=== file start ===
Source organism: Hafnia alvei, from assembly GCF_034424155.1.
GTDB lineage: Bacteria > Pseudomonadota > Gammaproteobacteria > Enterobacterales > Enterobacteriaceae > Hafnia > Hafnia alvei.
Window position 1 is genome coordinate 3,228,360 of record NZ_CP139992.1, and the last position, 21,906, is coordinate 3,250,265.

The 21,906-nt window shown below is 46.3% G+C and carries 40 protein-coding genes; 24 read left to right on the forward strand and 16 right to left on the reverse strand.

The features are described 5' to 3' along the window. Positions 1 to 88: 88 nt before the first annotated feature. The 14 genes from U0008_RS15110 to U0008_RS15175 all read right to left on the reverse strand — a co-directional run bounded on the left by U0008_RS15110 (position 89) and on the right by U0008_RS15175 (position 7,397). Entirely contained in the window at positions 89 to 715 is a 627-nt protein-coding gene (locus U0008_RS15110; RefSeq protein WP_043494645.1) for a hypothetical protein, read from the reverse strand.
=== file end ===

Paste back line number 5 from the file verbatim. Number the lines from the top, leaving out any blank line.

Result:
The features are described 5' to 3' along the window. Positions 1 to 88: 88 nt before the first annotated feature. The 14 genes from U0008_RS15110 to U0008_RS15175 all read right to left on the reverse strand — a co-directional run bounded on the left by U0008_RS15110 (position 89) and on the right by U0008_RS15175 (position 7,397). Entirely contained in the window at positions 89 to 715 is a 627-nt protein-coding gene (locus U0008_RS15110; RefSeq protein WP_043494645.1) for a hypothetical protein, read from the reverse strand.